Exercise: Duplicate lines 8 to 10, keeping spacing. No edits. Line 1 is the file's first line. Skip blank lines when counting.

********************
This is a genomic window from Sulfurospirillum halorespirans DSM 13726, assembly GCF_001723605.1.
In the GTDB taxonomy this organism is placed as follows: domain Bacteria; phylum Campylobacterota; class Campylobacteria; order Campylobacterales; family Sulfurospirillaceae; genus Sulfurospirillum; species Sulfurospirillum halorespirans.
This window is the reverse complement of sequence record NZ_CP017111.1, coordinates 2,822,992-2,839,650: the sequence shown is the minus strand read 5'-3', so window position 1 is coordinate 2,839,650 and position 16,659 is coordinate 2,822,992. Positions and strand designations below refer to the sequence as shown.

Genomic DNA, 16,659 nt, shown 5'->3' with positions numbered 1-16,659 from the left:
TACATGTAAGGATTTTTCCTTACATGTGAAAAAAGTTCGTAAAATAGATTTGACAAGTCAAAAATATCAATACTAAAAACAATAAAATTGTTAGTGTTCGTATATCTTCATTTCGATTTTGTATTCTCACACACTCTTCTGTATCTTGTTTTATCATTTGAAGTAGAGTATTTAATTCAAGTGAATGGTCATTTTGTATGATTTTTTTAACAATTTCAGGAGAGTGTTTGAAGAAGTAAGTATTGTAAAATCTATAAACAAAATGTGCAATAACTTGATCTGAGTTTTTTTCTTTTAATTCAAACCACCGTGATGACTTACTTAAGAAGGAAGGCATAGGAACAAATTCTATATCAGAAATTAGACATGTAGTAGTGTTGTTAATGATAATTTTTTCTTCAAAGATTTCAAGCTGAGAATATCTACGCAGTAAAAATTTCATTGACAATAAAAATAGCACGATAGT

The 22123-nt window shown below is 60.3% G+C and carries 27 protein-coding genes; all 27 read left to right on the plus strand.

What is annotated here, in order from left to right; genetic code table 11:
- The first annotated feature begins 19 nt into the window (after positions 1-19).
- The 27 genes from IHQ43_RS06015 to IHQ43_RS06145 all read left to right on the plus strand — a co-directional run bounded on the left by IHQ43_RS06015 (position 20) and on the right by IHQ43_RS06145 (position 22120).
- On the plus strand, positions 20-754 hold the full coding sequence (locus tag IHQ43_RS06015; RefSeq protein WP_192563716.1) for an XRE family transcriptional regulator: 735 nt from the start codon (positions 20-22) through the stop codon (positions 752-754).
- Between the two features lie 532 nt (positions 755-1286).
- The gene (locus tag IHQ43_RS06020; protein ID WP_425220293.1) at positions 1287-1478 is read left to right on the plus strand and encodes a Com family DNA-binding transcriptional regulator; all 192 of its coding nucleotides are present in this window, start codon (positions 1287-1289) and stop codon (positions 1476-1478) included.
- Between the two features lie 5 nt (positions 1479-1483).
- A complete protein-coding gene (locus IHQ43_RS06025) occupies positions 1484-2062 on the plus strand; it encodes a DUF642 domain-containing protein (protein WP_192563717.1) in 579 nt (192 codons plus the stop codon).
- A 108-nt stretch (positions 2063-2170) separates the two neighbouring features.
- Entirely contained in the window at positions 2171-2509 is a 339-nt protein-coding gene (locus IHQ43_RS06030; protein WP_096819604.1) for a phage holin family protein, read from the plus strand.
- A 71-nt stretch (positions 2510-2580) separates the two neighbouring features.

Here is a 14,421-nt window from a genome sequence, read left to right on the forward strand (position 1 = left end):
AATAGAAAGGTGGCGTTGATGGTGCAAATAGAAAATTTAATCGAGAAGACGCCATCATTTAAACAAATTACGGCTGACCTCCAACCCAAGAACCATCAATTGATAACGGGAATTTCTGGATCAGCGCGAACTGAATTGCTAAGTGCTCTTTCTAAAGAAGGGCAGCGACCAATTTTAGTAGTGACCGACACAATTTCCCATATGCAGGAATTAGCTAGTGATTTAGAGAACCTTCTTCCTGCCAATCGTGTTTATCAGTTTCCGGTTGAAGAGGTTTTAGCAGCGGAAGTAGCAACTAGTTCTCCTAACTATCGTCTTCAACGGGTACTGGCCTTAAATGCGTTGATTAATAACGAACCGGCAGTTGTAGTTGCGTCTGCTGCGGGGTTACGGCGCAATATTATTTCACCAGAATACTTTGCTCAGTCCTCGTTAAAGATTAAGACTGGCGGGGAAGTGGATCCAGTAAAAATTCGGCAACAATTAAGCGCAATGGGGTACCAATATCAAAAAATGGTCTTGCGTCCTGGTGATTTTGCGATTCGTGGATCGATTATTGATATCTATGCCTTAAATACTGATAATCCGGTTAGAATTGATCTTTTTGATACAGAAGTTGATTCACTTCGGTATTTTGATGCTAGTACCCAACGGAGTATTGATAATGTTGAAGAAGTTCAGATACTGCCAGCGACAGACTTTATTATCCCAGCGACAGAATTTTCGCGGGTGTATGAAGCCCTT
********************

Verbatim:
- The first annotated feature begins 19 nt into the window (after positions 1-19).
- The 27 genes from IHQ43_RS06015 to IHQ43_RS06145 all read left to right on the plus strand — a co-directional run bounded on the left by IHQ43_RS06015 (position 20) and on the right by IHQ43_RS06145 (position 22120).
- On the plus strand, positions 20-754 hold the full coding sequence (locus tag IHQ43_RS06015; RefSeq protein WP_192563716.1) for an XRE family transcriptional regulator: 735 nt from the start codon (positions 20-22) through the stop codon (positions 752-754).